*fn5 See Commonwealth v. Williams, 230 Pa. Superior Ct. 72, 327 A.2d 367 (1974). (Although a defendant in Philadelphia County charged with a crime carrying a maximum prison sentence of five years or less ordinarily cannot be tried in the Common Pleas Court unless he has first either been convicted in the Municipal Court or had his case certified to the Common Pleas Court, the absence of a Municipal Court conviction or a valid certification does not deprive the Common Pleas Court of subject matter jurisdiction.)
See also Bellotti v. Spaeder, 433 Pa. 219, 249 A.2d 343 (1969). (The bar of the statute of limitations does not deprive the court of subject matter jurisdiction.)
*fn6 Act of July 13, 1953, supra, § 2; former 62 P.S. § 2043.32.
*fn7 Act of June 24, 1939, P.L. 872, § 506, as amended, former 18 P.S. § 4506; repealed by the Act of December 6, 1972, P.L. 1482, No. 334, § 5, effective June 6, 1973. Subsequent to repeal, several provisions of this act were held unconstitutional. Commonwealth v. Staub, 461 Pa. 486, 337 A.2d 258 (1975).
*fn8 Act of June 24, 1939, P.L. 872, § 732; former 18 P.S. § 4732; superseded by the Act of December 6, 1972, P.L. 1482, No. 334, § 1, 18 Pa. C.S. § 4323, effective June 6, 1973.
*fn9 Act of August 14, 1963, P.L. 872, § 1; 62 P.S. § 2043.32.
*fn10 A third procedure, under the Revised Uniform Reciprocal Enforcement of Support Act (1968), Act of Dec. 6, 1972, P.L. 1365, No. 291, § 1 et seq., 62 P.S. § 2043--1 et seq., need not concern us here, as it appears from the complaint that both the complainant and the appellant are resident in the same county. Revised Uniform Act, § 33; 62 P.S. § 2043--35. Note Revised Uniform Act § 27, 62 P.S. § 2043--29, dealing with the determination of paternity.
*fn11 Commonwealth ex rel. Kolodziejski v. Tancredi, supra, 222 Pa. Superior Ct. at 446, 295 A.2d at 179. (Packel, J., dissenting.) In this dissent, Judge Packel proposed a bifurcated proceeding similar to that advanced by the Majority in this case. This suggestion was apparently rejected by our Court.
*fn12 See Commonwealth ex rel. Lonesome v. Johnson, 231 Pa. Superior Ct. 335, 331 A.2d 702 (1974), which indicates that different rules of evidence may be appropriate in civil as opposed to criminal paternity cases.
*fn13 Double jeopardy problems have troubled our Court even in the context of an ordinary bastardy proceeding. See Riddle Appeal, 227 Pa. Superior Ct. 68, 323 A.2d 115 (1974).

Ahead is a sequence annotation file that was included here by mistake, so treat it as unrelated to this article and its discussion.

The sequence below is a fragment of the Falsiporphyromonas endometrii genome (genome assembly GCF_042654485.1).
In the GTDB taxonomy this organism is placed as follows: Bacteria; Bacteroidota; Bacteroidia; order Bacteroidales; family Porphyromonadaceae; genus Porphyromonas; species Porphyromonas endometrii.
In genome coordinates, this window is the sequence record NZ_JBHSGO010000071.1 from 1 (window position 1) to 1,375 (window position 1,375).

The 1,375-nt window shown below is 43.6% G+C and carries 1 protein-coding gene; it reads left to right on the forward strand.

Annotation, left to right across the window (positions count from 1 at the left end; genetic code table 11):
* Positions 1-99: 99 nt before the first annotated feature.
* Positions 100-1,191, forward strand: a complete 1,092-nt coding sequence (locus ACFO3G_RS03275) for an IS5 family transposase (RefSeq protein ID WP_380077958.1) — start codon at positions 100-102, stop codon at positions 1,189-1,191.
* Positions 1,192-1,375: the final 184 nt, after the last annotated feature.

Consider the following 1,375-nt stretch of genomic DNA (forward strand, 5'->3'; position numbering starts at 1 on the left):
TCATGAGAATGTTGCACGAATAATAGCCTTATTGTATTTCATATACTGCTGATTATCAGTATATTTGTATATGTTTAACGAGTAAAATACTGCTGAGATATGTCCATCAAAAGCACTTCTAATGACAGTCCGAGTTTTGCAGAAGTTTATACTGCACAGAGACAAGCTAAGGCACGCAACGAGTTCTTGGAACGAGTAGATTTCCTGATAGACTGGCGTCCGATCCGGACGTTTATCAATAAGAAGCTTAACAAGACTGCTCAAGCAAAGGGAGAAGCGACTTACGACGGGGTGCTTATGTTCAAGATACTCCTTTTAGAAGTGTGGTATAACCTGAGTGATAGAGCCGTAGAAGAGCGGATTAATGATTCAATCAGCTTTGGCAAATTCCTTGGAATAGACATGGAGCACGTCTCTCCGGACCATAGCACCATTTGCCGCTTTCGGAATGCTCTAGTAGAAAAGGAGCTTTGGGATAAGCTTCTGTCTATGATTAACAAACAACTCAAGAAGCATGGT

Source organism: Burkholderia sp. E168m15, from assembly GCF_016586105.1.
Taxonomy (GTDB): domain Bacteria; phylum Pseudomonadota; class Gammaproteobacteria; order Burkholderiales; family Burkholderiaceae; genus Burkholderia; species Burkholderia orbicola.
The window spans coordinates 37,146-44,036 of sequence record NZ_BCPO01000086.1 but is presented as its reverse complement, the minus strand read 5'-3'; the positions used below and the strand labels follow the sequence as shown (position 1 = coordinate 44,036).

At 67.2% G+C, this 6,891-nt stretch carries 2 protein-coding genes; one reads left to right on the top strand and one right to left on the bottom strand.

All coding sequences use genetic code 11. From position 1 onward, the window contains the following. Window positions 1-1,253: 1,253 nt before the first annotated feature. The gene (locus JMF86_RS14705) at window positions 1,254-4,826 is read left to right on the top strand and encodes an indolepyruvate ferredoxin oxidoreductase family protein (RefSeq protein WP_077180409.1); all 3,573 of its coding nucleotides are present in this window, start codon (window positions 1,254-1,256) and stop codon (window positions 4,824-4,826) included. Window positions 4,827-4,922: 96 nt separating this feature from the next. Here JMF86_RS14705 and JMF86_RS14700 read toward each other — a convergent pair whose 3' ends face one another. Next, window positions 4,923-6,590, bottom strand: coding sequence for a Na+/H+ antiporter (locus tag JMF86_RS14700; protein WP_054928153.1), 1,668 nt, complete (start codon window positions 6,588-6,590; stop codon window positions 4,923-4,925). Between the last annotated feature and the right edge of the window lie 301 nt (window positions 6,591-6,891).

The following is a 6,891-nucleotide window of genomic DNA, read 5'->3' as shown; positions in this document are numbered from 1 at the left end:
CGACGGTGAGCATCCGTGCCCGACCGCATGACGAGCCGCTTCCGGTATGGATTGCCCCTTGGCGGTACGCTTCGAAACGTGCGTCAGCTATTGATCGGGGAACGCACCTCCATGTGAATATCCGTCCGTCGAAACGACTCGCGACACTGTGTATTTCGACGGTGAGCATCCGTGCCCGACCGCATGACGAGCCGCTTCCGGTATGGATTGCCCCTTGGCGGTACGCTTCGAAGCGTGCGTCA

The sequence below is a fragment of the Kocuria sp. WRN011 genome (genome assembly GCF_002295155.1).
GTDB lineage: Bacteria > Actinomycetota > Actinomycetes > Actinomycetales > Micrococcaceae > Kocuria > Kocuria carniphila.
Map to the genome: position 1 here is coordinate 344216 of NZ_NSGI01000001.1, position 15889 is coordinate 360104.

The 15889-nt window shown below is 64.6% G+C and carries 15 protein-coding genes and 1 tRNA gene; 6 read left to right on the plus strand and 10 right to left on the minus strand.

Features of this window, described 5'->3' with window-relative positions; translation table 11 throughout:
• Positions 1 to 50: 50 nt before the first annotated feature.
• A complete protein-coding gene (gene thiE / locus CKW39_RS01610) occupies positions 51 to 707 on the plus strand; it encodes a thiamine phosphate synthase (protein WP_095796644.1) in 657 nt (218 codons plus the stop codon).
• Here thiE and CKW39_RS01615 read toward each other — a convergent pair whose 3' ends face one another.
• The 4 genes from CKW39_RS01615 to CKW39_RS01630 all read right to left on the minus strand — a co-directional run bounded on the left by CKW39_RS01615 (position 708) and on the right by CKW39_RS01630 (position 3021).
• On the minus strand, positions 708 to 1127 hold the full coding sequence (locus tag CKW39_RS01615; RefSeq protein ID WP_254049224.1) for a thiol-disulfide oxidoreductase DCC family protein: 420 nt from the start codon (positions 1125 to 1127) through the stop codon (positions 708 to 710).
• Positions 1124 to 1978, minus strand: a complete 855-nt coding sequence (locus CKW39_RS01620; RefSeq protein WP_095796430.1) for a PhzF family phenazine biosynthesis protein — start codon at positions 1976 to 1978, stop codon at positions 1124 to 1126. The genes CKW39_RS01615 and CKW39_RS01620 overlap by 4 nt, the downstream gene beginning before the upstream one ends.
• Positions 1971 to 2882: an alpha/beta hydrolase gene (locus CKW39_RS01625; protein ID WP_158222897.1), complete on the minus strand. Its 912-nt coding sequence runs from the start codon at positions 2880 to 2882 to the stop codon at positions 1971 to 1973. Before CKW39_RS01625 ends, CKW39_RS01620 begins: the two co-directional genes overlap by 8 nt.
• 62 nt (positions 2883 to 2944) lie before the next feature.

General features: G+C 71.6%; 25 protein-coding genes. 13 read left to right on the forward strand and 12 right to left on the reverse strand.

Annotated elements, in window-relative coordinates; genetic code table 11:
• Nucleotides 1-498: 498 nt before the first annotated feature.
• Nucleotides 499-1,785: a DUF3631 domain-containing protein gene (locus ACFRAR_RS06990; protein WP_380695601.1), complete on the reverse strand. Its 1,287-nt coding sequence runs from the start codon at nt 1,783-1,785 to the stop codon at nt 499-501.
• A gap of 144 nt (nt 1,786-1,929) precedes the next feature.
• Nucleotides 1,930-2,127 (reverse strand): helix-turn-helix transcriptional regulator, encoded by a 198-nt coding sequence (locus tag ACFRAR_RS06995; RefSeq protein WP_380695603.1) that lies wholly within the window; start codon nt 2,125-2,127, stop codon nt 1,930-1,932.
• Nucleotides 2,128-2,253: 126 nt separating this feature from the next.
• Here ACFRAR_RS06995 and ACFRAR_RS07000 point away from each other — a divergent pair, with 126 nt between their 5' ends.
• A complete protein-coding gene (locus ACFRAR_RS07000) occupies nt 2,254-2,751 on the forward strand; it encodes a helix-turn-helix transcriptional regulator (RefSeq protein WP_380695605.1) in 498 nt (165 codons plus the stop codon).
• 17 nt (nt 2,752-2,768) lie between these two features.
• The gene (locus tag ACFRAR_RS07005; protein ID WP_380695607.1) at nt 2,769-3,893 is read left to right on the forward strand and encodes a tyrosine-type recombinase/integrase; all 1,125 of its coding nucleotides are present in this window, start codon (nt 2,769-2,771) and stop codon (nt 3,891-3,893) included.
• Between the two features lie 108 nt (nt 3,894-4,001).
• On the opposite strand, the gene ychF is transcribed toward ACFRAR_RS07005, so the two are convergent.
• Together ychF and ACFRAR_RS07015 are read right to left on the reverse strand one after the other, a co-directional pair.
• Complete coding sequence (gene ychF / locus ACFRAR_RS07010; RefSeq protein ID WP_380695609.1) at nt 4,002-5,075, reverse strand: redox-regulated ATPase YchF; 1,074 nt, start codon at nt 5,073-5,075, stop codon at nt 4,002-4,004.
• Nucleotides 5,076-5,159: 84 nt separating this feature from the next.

*fn14 The record indicates a factual conflict concerning the reasons for the delay. Complainant's attorney alleged that appellant actively evaded service of process. Appellant's attorney, on the other hand, stated that appellant had been employed continuously in the Pittsburgh area, implying that appellant could easily have been served with process had the complainant seriously attempted to serve him during the six and a half years. Even if there had been no delay in service of process, complainant could not be held to have promptly commenced a proceeding for bastardy or willful nonsupport.
*fn1 The applicable statutes in this instance are the Penal Code, Act of June 24, 1939, P.L. 872, § 506 (18 P.S. § 4506), as amended; and the Penal Code, Act of June 24, 1939, P.L. 872, § 732 (18 P.S. § 4732).
*fn2 Appellant did not request a criminal trial by jury in this motion.
*fn3 Although the lower court considered appellant's motion as one to dismiss for lack of jurisdiction, as previously noted, it is not a question of jurisdiction.
5a Act of July 31, 1970, P.L. 673, art. V, § 501(b), 17 P.S. § 211.501(b) (Supp. 1974-75).
*fn6 See Brown Estate, 446 Pa. 401, 289 A.2d 77 (1972); Stadler v. Mt. Oliver Borough, 373 Pa. 316, 95 A.2d 776 (1953).
*fn7 Pa. Const. sched. art. V, § 4.
*fn8 Id. This section provides: "[u]ntil otherwise provided by law, the several courts of common pleas shall exercise the jurisdiction now vested in the present courts of common pleas. The courts of oyer and terminer and general jail delivery, quarter sessions of the peace, and orphans' courts are abolished and the several courts of common pleas shall also exercise the jurisdiction of these courts."
*fn4 I do not intend to suggest that there is a difference in the jurisdiction of the Civil Division as opposed to the Family or Criminal Divisions of the Courts of Common Pleas. Pa. Const. art. V, § 5(b). Transferring the case to the Civil Division is merely an administrative safeguard to insure that the defendant suffers no stigma as he would following a criminal trial, and to indicate that no criminal record will be made. That is, this case deals merely with the exercise of jurisdiction in the Civil Division. See Pa. Const. art. V, § 17.
*fn9 Separate divisions of the Allegheny Court of Common Pleas are constitutionally provided for as follows: "Until otherwise provided by law: (a) The court of common pleas shall consist of a trial division, an orphans' court division and a family court division; the courts of oyer and terminer and general jail delivery and quarter sessions of the peace, the county court, the orphans' court, and the juvenile court are abolished and their present jurisdiction shall be exercised by the court of common pleas." Pa. Const. sched. art. V, § 17.